Eye modeling for dose investigation of CCB applicator was done by a Plexiglas cubic phantom with the size of 4×4×4 cm3 containing the eyeball (Figure 3). Phantom is divided into some layers with 1 mm thick, so that the film can be located at various plaque distances. There are some cylinders in the cubic phantom with 1 mm thick and various radiuses for better modeling of the eyeball and its surrounding structures. The phantom was designed to be completely fixed under the plaque to leave no space between plaque and phantom for the elimination of any dosimetry error.

Figure 3 Experimental phantom (left) and CCB plaque along with EBT2 film on the phantom in the experimental dosimetry (right).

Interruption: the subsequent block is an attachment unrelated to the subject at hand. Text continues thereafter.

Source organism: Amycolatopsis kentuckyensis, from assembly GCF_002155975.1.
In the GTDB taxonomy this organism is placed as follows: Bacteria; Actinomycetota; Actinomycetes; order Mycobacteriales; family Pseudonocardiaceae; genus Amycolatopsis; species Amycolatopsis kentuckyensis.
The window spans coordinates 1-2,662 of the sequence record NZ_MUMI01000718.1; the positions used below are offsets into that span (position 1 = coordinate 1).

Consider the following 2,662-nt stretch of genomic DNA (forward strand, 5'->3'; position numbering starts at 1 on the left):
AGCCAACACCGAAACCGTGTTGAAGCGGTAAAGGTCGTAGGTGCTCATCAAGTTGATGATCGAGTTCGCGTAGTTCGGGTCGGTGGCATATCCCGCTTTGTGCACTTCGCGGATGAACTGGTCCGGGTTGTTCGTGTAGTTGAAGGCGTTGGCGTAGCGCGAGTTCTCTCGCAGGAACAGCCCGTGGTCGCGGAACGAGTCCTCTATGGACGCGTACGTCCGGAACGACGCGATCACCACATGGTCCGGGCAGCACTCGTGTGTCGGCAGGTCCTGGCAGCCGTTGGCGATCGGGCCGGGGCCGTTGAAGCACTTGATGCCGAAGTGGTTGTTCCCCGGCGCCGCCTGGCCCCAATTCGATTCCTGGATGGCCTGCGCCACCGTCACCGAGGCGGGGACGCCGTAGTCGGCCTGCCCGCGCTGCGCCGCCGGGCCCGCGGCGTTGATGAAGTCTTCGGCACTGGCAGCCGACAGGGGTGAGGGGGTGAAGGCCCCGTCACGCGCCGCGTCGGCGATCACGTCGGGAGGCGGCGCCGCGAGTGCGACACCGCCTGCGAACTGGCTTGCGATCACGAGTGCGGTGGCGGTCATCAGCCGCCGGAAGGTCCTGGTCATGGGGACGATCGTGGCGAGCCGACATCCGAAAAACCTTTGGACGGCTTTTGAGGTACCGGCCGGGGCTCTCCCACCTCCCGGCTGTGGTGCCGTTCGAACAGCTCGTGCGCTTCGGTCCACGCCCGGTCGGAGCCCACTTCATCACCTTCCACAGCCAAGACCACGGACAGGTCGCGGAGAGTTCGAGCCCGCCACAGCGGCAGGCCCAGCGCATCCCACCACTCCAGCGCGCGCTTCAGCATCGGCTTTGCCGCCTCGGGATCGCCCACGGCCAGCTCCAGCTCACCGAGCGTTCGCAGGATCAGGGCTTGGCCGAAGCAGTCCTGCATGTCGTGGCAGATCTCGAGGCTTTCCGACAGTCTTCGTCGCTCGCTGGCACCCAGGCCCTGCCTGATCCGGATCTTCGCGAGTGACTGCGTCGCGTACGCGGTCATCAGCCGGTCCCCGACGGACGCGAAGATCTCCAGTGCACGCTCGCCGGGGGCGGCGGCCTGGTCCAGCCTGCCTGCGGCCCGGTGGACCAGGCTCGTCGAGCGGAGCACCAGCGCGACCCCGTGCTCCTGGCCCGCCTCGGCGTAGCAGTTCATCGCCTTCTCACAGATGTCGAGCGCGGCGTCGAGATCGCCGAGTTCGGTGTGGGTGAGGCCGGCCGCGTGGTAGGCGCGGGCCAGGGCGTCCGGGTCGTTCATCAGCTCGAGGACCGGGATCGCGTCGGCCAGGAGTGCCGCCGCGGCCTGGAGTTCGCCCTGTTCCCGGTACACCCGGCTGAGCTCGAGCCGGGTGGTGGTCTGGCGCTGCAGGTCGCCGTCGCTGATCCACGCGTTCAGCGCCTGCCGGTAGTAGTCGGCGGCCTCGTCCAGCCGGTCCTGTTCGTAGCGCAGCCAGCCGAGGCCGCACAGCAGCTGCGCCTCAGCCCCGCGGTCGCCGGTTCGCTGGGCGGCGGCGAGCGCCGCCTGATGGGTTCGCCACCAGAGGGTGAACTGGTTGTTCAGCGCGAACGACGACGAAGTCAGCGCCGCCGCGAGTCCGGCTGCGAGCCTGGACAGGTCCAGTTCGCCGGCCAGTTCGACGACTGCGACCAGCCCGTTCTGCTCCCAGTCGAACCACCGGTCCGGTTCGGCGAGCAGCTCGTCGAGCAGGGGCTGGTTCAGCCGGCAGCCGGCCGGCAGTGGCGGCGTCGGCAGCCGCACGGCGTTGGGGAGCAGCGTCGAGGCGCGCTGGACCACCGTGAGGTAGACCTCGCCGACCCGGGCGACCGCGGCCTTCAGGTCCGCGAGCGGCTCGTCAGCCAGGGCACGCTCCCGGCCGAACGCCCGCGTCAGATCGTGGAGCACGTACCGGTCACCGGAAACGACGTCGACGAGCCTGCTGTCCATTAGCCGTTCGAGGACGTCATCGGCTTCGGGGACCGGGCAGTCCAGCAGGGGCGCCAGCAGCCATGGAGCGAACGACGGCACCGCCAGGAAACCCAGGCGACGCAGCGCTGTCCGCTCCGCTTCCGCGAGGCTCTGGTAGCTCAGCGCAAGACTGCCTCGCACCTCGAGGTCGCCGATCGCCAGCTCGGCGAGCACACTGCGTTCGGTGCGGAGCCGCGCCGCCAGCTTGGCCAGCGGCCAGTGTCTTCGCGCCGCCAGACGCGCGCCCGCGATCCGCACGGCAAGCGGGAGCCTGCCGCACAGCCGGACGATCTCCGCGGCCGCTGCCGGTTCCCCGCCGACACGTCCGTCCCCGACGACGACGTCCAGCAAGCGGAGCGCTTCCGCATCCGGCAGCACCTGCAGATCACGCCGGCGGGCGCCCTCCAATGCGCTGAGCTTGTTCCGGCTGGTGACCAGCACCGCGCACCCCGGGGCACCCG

Film dosimetry

EBT-2 was employed for film dosimetry in this study. 106Ru plaque, CCB 1876 model, was located on the phantom and three pieces of EBT-2 were put on the phantom at distances of 3, 6, and 9 mm from plaque surface. Films can generate dosimetric shadow when placed below the treatment plaque within a phantom.28 Measuring process was repeated three times, and the results were averaged to reduce the human errors and uncertainty. The plaque was placed on the phantom for 80 mins.

For film dosimetry calibration, 10 pieces of film in size of 2×2 cm2, at radiation field of 15×15 cm2, and 100 cm SSD were irradiated by 6 MeV electron beam of a Varian 2100 Clinac. Films were scanned by Microtek ScanMarker 9800XL and analyzed by Matlab software. A region of interest (ROI) of every piece was chosen and film data were extracted from the red channel of the image because EBT has a maximum absorption at 636 nm, which is located on the red channel of the film.29


Simulation validation